Stress urinary incontinence in women: Current and emerging therapeutic options


  • Samer Shamout
  • Lysanne Campeau



Surgical management of stress urinary incontinence (SUI) is most commonly achieved by midurethral synthetic sling (MUS) insertion as a first-line surgical option. A great deal of research continues to evolve new management strategies to reach an optimal balance of high efficacy and minimal adverse events. This expert opinion review provides a brief and comprehensive discussion of recent advances and ongoing research in the management of SUI, with an emphasis on single-incision mini-slings, vaginal laser treatment, and cell-based therapy. It is based on data obtained from numerous published meta-analyses and original studies identified through literature search. Single-incision mini-slings appear equally effective initially compared with standard MUS (retropubic or transobturator) for the treatment of female SUI; however, this efficacy lacks durability evidence beyond one-year followup. There is a lack of sufficient clinical evidence to currently confirm long-term safety and effectiveness of cell-therapy and non-ablative vaginal laser therapy, besides suggestion of apparent initial safety. There are still significant challenges to overcome before widespread clinical practice of the latter two modalities. Future research should be aimed at identifying groups of patients who might benefit from these minimally invasive therapeutic options.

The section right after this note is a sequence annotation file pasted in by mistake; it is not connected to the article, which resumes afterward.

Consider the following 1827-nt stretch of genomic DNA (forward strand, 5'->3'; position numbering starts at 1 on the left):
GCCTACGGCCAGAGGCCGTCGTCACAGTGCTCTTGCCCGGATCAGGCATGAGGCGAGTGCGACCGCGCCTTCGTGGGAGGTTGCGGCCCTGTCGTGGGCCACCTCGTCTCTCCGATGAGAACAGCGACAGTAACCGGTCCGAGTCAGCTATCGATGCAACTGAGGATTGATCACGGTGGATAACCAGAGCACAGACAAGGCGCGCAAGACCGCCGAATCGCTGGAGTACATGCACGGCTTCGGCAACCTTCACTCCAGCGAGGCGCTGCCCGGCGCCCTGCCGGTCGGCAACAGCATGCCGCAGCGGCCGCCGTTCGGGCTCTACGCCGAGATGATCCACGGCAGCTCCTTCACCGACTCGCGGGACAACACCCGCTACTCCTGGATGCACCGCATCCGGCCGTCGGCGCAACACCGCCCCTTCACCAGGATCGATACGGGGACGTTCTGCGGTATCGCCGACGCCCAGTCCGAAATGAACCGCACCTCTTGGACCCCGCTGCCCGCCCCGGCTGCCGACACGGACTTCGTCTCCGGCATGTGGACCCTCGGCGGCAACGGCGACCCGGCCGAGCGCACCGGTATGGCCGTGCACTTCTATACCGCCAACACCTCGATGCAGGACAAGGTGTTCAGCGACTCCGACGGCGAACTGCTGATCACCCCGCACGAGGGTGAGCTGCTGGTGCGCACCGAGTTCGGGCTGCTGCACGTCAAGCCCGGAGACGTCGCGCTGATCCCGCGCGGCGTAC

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How to Cite

Shamout, S., & Campeau, L. (2017). Stress urinary incontinence in women: Current and emerging therapeutic options. Canadian Urological Association Journal, 11(6S2), S155–8.